No Place to Hide: Edward Snowden, the NSA, and the U.S. Surveillance State by Glenn GreenwaldBy Glenn Greenwald, star of Citizenfour, the Academy Award-winning documentary on Edward Snowden
In May 2013, Glenn Greenwald set out for Hong Kong to meet an anonymous source who claimed to have astonishing evidence of pervasive government spying and insisted on communicating only through heavily encrypted channels. That source turned out to be the twenty-nine-year-old NSA contractor Edward Snowden, and his revelations about the agencys widespread, systemic overreach proved to be some of the most explosive and consequential news in recent history, triggering a fierce debate over national security and information privacy.
Now Greenwald fits all the pieces together, recounting his high-intensity eleven-day trip to Hong Kong, examining the broader implications of the surveillance detailed in his reporting for The Guardian, and revealing fresh information on the NSAs unprecedented abuse of power with documents from the Snowden archive. Fearless and incisive, No Place to Hide has already sparked outrage around the globe and been hailed by voices across the political spectrum as an essential contribution to our understanding of the U.S. surveillance state.
Glenn Greenwald No Place to Hide
No Place to Hide: Edward Snowden, the NSA, and the U.S. Surveillance State
A t the outset of Glenn Greenwald's communications with the "anonymous leaker" later identified as year-old former NSA employee Edward Snowden , Greenwald — a journalist, blogger and former lawyer — and the film-maker Laura Poitras, with whom he is collaborating, are told to use a PGP "pretty good privacy" encryption package. Only then will materials be sent to him since, as Snowden puts it, encryption is "not just for spies and philanderers". Eventually Greenwald receives word that a Federal Express package has been sent and will arrive in a couple of days. FedEx says that the package is being held in customs for "reasons unknown". His account reminded me of the time, nearly a decade ago, when I was researching Britain's road to war in Iraq, and went through a similar experience. A day passed, then another, then two more. FedEx offered no explanation.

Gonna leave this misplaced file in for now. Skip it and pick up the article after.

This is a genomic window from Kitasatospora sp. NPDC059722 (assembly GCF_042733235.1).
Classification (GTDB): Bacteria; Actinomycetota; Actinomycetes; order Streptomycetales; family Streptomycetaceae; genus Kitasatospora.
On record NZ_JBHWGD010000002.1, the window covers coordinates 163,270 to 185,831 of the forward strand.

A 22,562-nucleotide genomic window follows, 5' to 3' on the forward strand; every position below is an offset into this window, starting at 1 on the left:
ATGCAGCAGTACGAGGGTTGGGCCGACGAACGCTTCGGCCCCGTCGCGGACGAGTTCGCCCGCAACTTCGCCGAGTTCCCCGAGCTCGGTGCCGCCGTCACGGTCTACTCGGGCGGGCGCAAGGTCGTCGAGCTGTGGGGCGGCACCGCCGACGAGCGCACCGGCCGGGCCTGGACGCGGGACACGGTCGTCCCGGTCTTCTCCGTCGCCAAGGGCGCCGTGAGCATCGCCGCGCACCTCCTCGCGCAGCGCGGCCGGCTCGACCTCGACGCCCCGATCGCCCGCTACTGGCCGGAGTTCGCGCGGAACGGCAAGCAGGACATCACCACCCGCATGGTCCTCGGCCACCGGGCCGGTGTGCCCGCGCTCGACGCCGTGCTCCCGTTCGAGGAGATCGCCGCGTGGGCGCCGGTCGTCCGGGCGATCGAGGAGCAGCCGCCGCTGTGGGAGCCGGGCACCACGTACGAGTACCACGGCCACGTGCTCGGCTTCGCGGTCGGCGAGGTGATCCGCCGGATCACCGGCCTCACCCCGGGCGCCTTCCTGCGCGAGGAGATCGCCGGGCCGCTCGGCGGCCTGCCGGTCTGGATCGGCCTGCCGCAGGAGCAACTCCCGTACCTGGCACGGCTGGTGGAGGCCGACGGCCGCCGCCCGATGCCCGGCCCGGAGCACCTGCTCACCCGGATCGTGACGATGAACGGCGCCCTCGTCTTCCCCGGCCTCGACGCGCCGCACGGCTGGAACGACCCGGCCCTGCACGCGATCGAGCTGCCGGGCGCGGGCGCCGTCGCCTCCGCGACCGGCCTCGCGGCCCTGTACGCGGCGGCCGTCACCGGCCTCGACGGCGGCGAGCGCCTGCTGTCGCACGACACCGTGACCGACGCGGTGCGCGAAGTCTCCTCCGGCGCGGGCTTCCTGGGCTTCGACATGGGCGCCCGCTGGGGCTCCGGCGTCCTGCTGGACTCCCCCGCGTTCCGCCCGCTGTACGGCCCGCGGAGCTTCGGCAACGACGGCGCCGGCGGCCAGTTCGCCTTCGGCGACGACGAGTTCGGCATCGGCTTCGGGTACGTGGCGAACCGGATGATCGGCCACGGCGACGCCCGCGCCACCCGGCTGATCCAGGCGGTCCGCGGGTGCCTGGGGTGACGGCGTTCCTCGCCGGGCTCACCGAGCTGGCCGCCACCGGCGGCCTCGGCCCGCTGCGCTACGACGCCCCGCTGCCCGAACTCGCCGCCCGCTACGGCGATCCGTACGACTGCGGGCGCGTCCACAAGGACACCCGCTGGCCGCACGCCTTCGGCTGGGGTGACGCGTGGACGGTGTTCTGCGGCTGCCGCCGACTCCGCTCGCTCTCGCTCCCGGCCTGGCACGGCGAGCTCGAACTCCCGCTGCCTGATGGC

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There would be no place to hide. That was nearly 40 years ago, and as the documents leaked last year by the former National Security Agency contractor Edward Snowden revealed, the N.
Surveillance State is a non-fiction book by American investigative journalist Glenn Greenwald. In the introduction Greenwald explains how his background as a blogger on surveillance practices of the American government attracted Edward Snowden's attention, and he summarizes the nature, legality, and evolution of such practices. Greenwald concludes by discussing how a global surveillance network has been created with the assistance of technology companies and the unique role of the internet in human history as a facilitator of such surveillance. In the body of the book, Greenwald discusses how he became involved with the global surveillance disclosures. He began by traveling to Hong Kong to meet Edward Snowden, who had contacted Greenwald as an anonymous source purporting to have evidence of government surveillance. As Greenwald continued to investigate he uncovered more information that he later published, to much controversy.
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